In the city, the 0-70km/h counts for a lot more than the familiar century sprint yardstick and there’s punchy shove to the MG 5 EV for quick overtakes and lane changes from standstill to CBD speeds.
We like how the MG 5 EV requires judicious application of the ‘Go’ pedal, because there’s some introspection involved with all that juicy torque channelled to the front wheels.
There's even a decent feel from behind the steering wheel, with the constant stream of communication between the helm and the front wheels allowing for eminently predictable dynamics.
On the move, the ride on the 16-inch footwear is wonderfully supple over flat roads and undulations, which is pretty amazing considering the rear consists of a ‘simple’ torsion beam – some brands can’t even get it right with an expensive multi-link rear set-up.
As far as this author is concerned, regenerative braking is an integral element of the electric vehicle driving experience.
We don’t like to boast, but we’ve developed enough sensitivity to be able to one-pedal drive with some precision and prefer our EVs to have a stronger regen effect than most now offer.
Thankfully, the MG5 EV features three levels of regen strength (toggled by the KERS rocker switch) to accommodate drivers like us, as well as those who prefer their EVs to drive like ICE vehicles.
There’s good space inside and the MG 5 EV features that hallmark of properly developed EVs, a flat floor in the second-row.
The cabin is refined and comfortable and exudes a decidedly premium ambience.
There are even surprisingly ornate details and tactile feel to some of the switchgear, such as the bank of rocker switches and knurled drive-control knob.
Like the MG YA, the MG 5 EV’s cabin is well-appointed for comfort and refinement with fit-for-function ergonomics that are intuitive to operate – as opposed to pared-down bare-faced utility or OTT luxury.
This means it’ll transition seamlessly from load-lugging errands to weekend entertainment and business engagements without skipping a beat.
The combination of its 495-litres boot capacity and 60/40 folding rear seats gives you the flexibility for all sorts of Storage Wars shenanigans and more, with the only limit being your imagination (and flexibility)!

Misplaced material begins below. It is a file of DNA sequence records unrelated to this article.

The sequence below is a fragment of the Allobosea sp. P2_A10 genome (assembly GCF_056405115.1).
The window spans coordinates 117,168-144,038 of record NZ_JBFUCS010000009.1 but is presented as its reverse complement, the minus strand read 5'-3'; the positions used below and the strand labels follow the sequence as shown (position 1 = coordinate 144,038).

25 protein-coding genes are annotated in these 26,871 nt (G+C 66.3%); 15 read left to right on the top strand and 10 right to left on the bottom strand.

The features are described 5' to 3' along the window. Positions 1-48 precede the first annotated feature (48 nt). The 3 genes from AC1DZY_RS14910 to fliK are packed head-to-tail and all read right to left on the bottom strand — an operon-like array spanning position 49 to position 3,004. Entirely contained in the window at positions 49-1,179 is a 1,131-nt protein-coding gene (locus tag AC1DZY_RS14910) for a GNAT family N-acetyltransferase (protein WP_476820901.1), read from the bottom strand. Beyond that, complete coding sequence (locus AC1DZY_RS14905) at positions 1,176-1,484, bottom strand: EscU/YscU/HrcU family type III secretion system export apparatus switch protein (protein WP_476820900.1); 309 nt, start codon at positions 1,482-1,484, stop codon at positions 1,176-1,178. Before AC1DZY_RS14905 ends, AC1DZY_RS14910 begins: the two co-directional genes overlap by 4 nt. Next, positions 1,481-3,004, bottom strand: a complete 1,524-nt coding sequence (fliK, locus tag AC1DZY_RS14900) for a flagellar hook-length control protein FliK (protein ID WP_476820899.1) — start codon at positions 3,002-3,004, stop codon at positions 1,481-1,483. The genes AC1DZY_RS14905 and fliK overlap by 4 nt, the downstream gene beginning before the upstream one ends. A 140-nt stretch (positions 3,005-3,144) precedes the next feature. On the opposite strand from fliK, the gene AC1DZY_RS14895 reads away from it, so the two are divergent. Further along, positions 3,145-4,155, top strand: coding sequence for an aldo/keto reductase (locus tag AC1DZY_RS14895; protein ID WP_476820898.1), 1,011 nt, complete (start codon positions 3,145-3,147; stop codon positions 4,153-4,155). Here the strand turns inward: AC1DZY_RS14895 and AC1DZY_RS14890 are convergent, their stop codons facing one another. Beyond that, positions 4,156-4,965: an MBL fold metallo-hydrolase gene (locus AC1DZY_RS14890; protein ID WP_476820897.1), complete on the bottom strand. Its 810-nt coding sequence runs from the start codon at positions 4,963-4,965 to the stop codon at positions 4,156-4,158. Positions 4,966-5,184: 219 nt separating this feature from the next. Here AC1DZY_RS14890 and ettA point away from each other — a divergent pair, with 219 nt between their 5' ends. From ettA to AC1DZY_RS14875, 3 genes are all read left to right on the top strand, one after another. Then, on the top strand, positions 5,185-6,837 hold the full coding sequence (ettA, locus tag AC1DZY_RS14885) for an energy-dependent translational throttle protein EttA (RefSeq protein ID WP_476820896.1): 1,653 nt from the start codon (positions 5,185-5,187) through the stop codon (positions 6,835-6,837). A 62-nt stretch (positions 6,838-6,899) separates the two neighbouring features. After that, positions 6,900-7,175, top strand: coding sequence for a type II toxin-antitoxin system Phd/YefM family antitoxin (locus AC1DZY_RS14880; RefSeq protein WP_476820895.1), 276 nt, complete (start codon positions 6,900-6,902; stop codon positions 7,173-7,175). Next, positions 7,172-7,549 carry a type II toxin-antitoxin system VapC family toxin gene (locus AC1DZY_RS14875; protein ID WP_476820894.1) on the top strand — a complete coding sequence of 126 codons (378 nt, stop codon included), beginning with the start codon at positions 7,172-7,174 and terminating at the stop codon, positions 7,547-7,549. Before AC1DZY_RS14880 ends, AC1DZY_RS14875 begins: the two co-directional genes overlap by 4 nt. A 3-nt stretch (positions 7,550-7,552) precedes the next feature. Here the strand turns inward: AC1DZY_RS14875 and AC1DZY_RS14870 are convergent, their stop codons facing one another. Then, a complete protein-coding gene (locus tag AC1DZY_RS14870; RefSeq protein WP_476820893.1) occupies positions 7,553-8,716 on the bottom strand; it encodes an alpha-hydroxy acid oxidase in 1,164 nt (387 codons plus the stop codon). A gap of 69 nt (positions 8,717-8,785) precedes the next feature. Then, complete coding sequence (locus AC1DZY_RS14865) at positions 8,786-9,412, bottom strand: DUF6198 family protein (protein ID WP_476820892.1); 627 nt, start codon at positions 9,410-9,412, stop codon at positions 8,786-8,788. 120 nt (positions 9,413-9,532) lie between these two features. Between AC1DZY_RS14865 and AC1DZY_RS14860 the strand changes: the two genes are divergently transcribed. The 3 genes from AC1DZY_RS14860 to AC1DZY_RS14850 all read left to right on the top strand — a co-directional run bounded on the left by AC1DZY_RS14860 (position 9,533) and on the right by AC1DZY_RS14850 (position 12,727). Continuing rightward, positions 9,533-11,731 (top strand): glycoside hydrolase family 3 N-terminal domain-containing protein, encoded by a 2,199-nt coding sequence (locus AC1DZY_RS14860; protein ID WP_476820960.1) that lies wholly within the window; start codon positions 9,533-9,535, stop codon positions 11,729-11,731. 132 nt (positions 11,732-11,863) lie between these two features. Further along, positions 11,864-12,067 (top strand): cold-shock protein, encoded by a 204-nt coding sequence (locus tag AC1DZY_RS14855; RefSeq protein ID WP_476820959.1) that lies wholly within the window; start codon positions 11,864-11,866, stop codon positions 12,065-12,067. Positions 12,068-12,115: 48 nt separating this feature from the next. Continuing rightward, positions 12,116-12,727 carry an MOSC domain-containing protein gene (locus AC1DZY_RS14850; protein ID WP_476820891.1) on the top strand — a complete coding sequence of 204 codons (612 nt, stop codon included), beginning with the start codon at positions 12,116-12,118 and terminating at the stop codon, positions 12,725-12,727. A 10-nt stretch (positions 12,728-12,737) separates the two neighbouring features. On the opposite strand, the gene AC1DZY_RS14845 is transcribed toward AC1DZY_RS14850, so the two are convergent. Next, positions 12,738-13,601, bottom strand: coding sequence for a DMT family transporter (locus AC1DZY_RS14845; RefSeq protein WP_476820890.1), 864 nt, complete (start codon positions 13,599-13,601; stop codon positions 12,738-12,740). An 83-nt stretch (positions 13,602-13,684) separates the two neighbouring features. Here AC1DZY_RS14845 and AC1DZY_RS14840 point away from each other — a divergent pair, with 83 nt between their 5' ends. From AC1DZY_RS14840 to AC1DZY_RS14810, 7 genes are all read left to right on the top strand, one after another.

The instruments are concise and legible and the infotainment interface isn’t overly fussy, nor are there a gazillion things to customise, so the learning curve is progressive enough for you to get the knack of by the end of the day – perfect for get-in-and-drive-types.
Instead of buying for their needs, the average mindset of the average EV buyer tends to fixate on the latest technology, the most powerful, the longest range and so on, but then hey, why are you even trying to target Joe Average?
Technology is a game with no winners (except the brands themselves) so do yourself a favour and buy what you need, when you need it.
The MG 5 EV’s 400km WLTP range is good enough for at least ten day’s use between charging sessions for us and we can see this versatile sportswagon perfectly function as either an only car, or the designated grocery/school-run/runabout car for multi-vehicle households.
As a dance partner, the MG 5 EV is solid and dependable, yet fun and frisky on its feet to make for a versatile all-rounder, both literally and metaphorically.
It’s certainly heartening to see that the traits many have come to associate with the MG brand have endured through the better part of a century!
PHOTOS Zotiq Visuals
2021 MG 5 EV ‘Exclusive’ 61.1kWh
Electric Motor 156hp/280Nm
Electric Range 403km (WLTP)
Top Speed 185km/h
Dimensions 4544/1818/1543mm (LxBxH)
1950 MG Y ‘A’
Engine 1250cc, inline4, single-carb
Transmission 4spd manual
Top Speed 115km/h
Fuel Consumption ~9.6l/100km
Dimensions 4089/1490/1470mm (LxBxH)